Resistance to Truth

is almost always because of threat. Real or imagined to one's well-being. Naturally. Well-being being with regard to ones's health. Meaning ones's state of: 1) physical; 2) mental; 3) psychological; 4) emotional; 5) social; 6) economic. Anyone or all. Unfortunately the truth varies. There is short-term truth and long-term truth. In the short-term truth often … Continue reading Resistance to Truth

Table Of Contents

  THE GREAT DEBATE: Book one 2019: Living Solo POST  / DATE Set Yourself Free. August 26, 2019 Living Solo. August 28, 2019 Living Solo, II. September 01, 2019 Writing is Thinking. September 03, 2019 Thinking of Drinking. September 05, 2019 Writing is Thinking, II. September 09, 2019 Thinking of Drinking, II. September 16, 2019 … Continue reading Table Of Contents

The Messiah Complex and the Treehouse

The messiah complex is a state of mind in which a person believes they are the savior of the world. Usually the person can be found on a street corner or a soapbox. Or in a treehouse. The Book is titled A Hunter-Gatherer's Guide to the 21st Century, co-authored by a middle-aged married couple. Both of … Continue reading The Messiah Complex and the Treehouse

George Bernard Shaw: “a Tolstoy with jokes”

It's true! Or a David Foster Wallace's Infinite Jest 100 years 'prior to'. I was introduced to Shaw's play Pygmalion (1914) sixty some years ago. When my mother took me by the hand and made me accompany her to My Fair Lady, a modern version of the theater performance, staring Julie Andrews and Rex Harrison. I can't recall … Continue reading George Bernard Shaw: “a Tolstoy with jokes”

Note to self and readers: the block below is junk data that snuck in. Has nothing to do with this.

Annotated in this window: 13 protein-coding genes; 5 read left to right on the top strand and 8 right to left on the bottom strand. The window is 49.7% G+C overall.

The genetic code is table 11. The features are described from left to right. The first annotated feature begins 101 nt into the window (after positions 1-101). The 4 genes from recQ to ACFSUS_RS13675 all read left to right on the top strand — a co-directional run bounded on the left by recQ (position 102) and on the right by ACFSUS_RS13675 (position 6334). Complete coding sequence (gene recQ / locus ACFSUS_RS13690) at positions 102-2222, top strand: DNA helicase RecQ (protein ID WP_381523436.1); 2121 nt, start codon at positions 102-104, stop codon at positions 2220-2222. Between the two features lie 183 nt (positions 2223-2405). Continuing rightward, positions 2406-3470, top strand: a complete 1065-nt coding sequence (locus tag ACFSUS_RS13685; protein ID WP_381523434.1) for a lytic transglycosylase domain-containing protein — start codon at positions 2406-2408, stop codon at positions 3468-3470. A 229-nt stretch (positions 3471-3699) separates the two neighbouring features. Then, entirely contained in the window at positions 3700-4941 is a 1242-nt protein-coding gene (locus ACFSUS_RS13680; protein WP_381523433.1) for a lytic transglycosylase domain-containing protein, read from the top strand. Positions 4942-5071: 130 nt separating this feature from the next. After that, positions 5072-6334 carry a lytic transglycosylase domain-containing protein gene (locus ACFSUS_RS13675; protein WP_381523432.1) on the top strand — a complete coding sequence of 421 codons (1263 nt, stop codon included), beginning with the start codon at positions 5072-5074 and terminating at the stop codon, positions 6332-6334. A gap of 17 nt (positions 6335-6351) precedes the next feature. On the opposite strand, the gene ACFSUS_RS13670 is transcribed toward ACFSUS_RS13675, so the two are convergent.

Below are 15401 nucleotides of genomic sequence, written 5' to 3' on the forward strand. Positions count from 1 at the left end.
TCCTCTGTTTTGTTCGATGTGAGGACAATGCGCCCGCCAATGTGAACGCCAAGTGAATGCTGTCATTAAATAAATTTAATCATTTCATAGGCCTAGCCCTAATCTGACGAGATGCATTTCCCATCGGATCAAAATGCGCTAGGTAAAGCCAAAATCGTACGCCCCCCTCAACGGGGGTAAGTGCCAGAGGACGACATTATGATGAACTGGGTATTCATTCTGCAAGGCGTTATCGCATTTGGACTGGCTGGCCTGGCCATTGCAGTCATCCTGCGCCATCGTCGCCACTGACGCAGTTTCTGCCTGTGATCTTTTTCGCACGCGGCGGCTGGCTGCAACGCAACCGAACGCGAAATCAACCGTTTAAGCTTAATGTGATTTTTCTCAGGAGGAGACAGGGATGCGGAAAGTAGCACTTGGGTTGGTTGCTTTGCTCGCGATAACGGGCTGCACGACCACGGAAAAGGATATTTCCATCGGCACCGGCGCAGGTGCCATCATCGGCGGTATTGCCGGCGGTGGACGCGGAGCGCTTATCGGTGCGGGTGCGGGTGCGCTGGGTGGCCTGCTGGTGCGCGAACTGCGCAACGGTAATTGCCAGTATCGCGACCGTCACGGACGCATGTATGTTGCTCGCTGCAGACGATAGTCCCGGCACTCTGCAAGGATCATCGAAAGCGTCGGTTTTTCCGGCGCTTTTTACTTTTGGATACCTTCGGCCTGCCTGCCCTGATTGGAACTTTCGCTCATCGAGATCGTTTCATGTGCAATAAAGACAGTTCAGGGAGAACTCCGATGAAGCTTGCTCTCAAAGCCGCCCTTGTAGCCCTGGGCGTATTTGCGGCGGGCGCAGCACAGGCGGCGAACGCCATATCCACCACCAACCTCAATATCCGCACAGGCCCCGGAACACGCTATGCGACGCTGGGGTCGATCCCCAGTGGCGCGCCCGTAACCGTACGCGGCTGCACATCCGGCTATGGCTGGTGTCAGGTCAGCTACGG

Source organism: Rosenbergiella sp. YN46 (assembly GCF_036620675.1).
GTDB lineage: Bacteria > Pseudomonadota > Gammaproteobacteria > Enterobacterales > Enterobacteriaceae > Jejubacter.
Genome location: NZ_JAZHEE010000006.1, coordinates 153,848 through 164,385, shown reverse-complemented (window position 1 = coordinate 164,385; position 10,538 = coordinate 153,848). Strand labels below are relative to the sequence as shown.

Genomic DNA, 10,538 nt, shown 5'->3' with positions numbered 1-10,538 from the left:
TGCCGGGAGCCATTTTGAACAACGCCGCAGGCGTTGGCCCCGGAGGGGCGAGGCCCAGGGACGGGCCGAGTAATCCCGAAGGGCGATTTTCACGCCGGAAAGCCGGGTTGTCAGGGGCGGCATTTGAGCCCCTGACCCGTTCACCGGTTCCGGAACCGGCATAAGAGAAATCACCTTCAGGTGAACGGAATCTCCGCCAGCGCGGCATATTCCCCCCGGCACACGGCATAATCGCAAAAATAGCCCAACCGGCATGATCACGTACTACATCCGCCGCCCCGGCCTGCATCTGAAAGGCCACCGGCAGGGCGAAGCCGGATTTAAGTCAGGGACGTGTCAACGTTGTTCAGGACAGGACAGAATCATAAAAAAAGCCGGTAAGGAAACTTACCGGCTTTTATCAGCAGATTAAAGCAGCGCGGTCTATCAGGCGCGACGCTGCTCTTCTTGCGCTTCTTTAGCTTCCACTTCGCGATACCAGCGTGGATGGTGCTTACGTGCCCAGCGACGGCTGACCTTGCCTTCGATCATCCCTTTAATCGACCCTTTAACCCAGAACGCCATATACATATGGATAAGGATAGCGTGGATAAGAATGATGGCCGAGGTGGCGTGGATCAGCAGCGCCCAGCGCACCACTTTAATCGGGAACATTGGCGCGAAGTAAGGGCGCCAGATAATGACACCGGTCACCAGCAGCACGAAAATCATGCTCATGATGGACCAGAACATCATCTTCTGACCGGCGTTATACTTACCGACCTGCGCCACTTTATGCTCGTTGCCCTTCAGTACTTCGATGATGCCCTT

Screwed without A Kiss

was a rough thing to accept twenty years ago; and is no easier today. Or maybe it is? After all, I'm older and more accepting and grateful - to still be here. Or is it something else? complacency? burn out? hopelessness? Here's the story My favorite intellectual, Robert Wright, just posted a reflection and look … Continue reading Screwed without A Kiss

Father’s Day: five years later

Does it get any easier - the loss of the father? Short answer: no. Father's Day is a commercial ploy to make money. These days, what isn't? Nevertheless, the father is important. Because without him none of us would be here. My father was both a complicated and simple man. Simple because he was basically what a … Continue reading Father’s Day: five years later

The Impractical Cabinetmaker, and ‘those people’

The Impractical Cabinetmaker (1979) was a book written by James Krenov, a Russian born, famous, fine-woodworker and philosopher. He has a lot to say about life and work, love and passion. Not unlike Sigmund Freud who intimated life was about nothing more than love and work. From Krenov's book: Not long ago I was asked: "What … Continue reading The Impractical Cabinetmaker, and ‘those people’

Set Yourself Free: Twelve Books to Read on Human Nature

If you've a mind to understand human nature? non-fiction may not be the best way to understand it. Or, for that matter, human behavior in general. Fiction might be more accurate. However, there is some value in science and history; and reading. Non-fiction books just might be (in some cases) more fiction, fantasy, or delusion … Continue reading Set Yourself Free: Twelve Books to Read on Human Nature

The Perfect Storm Hypothesis

is an idea I agree with. In essence it is: What happened could not have have happened in any other way than it did. I first encountered it in a personality theory class. Raymond B. Cattell, an English/American Psychologist (1905-1998)) devised a theory, a formula, for why individuals do what they do. He was a … Continue reading The Perfect Storm Hypothesis

Reasonable Objective Therapy

has come to this - drinking and making a wish. So it seems to me that the more things change - the more they stay the same. I've written a lot about writing and thinking, drinking, and therapy in this space. However, as far as I can tell to no avail. The collective psychosis continues. … Continue reading Reasonable Objective Therapy